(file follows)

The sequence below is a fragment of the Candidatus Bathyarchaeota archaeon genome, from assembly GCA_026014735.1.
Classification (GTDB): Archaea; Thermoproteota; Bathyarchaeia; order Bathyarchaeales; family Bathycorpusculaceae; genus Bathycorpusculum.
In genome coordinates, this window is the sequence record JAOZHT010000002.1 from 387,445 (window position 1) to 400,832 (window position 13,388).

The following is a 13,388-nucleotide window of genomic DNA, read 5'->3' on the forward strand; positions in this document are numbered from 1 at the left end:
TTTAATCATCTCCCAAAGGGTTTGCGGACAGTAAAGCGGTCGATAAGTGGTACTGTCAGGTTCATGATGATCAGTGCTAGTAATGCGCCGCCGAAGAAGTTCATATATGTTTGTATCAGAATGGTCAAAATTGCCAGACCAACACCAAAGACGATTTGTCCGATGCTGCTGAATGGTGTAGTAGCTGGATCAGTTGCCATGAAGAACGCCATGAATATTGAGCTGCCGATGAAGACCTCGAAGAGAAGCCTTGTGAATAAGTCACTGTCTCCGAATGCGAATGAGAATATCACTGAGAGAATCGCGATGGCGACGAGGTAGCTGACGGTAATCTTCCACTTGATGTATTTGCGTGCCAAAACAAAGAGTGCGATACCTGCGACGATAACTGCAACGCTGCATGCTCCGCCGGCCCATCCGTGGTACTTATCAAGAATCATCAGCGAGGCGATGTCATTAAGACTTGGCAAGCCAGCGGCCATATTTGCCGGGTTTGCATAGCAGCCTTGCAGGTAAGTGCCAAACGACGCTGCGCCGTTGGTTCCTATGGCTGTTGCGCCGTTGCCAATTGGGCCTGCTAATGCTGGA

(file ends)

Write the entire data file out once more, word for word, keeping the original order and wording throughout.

The sequence below is a fragment of the Candidatus Bathyarchaeota archaeon genome, from assembly GCA_026014735.1.
Classification (GTDB): Archaea; Thermoproteota; Bathyarchaeia; order Bathyarchaeales; family Bathycorpusculaceae; genus Bathycorpusculum.
In genome coordinates, this window is the sequence record JAOZHT010000002.1 from 387,445 (window position 1) to 400,832 (window position 13,388).

The following is a 13,388-nucleotide window of genomic DNA, read 5'->3' on the forward strand; positions in this document are numbered from 1 at the left end:
TTTAATCATCTCCCAAAGGGTTTGCGGACAGTAAAGCGGTCGATAAGTGGTACTGTCAGGTTCATGATGATCAGTGCTAGTAATGCGCCGCCGAAGAAGTTCATATATGTTTGTATCAGAATGGTCAAAATTGCCAGACCAACACCAAAGACGATTTGTCCGATGCTGCTGAATGGTGTAGTAGCTGGATCAGTTGCCATGAAGAACGCCATGAATATTGAGCTGCCGATGAAGACCTCGAAGAGAAGCCTTGTGAATAAGTCACTGTCTCCGAATGCGAATGAGAATATCACTGAGAGAATCGCGATGGCGACGAGGTAGCTGACGGTAATCTTCCACTTGATGTATTTGCGTGCCAAAACAAAGAGTGCGATACCTGCGACGATAACTGCAACGCTGCATGCTCCGCCGGCCCATCCGTGGTACTTATCAAGAATCATCAGCGAGGCGATGTCATTAAGACTTGGCAAGCCAGCGGCCATATTTGCCGGGTTTGCATAGCAGCCTTGCAGGTAAGTGCCAAACGACGCTGCGCCGTTGGTTCCTATGGCTGTTGCGCCGTTGCCAATTGGGCCTGCTAATGCTGGA